65% of runners fall victim to an injury in any given year. Many a sports injury specialist will prescribe orthotics as part of treatment. These orthotics generally run $300-$500, but are they worth it? Do the results meet the claims? The concept of orthotics is full of controversy, with local proponents on each side of the argument. If you’d like my opinion, read on.
Today’s running shoes are the product of years of research, development, testing and perfection. The big shoe producers, like Asics, Nike and Saucony, have spent millions in studying running mechanics, developing materials and engineering shoe construction. In short, today’s running shoes ARE orthotics. In comparison, orthotic companies are infinitely smaller. They lack the research budget and cannot afford those considered leaders of the industry.
A common thing I hear runners doing is buying a neutral running shoe and putting their orthotic inside. They remove the shock absorbing insole so that their orthotic will lay flat. Problem is, the orthotic won’t lay flat as the shoe isn’t flat under the insole. It is built up for the arch of your foot. That’s not the only issue with orthotics. Many are far too hard for running. When you run, 2-3 times your body weight is brought down on your feet with each and every step. You need shock absorption, especially for running on asphalt. And here’s a little known secret of “custom” orthotics: many of them aren’t custom at all, but are “best-fit” selections from a library of pre-fabricated inserts.
I believe orthotics have absolutely no business being in a running shoe. I’m the worst pronator that I know of and I don’t need them. I just follow the 4 basic rules of injury prevention (coming in a future post) which includes getting the footwear right. If you have orthotics, take them out and throw them away. Might as well throw away the shoe, for that matter. It wouldn’t have been purchased for your given foot type, but rather bought to fit an orthotic.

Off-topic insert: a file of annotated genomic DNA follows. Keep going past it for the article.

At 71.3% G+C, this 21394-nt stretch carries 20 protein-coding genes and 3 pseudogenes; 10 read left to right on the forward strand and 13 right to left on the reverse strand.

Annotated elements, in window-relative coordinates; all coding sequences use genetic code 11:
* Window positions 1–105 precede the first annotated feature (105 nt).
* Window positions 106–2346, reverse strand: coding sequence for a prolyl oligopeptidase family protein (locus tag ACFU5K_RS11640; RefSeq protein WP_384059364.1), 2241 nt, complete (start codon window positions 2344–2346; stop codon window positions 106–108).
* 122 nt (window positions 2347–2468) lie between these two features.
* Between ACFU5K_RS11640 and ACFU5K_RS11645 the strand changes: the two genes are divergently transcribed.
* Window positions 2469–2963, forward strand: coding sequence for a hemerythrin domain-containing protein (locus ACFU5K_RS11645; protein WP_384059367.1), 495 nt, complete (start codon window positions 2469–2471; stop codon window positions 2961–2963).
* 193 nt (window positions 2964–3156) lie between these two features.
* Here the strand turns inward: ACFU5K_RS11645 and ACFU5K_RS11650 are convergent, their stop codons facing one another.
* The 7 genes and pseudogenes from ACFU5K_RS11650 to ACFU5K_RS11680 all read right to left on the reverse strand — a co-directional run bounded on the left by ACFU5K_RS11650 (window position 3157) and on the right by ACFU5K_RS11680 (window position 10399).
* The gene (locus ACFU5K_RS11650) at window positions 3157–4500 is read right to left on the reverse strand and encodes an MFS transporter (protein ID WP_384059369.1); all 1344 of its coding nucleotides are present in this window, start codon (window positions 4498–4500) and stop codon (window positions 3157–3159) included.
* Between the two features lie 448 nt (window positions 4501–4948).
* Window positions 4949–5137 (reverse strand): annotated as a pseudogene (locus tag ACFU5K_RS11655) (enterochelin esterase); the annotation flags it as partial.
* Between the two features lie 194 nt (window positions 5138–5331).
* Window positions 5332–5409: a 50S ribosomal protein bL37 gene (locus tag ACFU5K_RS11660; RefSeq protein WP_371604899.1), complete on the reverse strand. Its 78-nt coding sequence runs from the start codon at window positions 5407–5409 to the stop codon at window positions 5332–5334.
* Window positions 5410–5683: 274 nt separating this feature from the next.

The important thing is to be sure to buy the right shoe for your foot. I always advise my patients to avoid the big box stores when it comes to buying running shoes. Go to the small independently owned running store that is owned and operated by runners, those that understand the sport. You generally won’t pay any more for your shoes and your purchase will be an educated choice, backed by the knowledge of the salesperson. They’ll look at your feet. They may event watch or video you running bare-foot to watch your foot mechanics. Based on this, they will be able to give you a few options to try on for fit and feel. Listen to the sales person. They know what they’re doing.
Don’t believe me regarding orthotics? Let’s look at what the research has to say. This paper from the American Journal of Podiatric Medicine covers the questionable benefits of orthotics. It even reviews literature that suggests that they may increase the risk of injury. This paper from the American Journal of the Podiatric Medicine Association shows that orthotics made no significant difference to plantar fasciitis (for which custom orthotics are often recommended). Finally, this study found that pre-fab orthotics were a better choice than custom orthotics for the treatment of plantar fasciitis.
So are “custom” orthotics worth it? No way! That’s why you will NEVER find me recommending them to my patients. I promise that I will never waste your time or money. Tell me your experience with orthotics in the comments below. Until next time, I’m Dr. Jason Hare (chiropractor) from Pure Chiropractic, Nanaimo, helping you get back to life!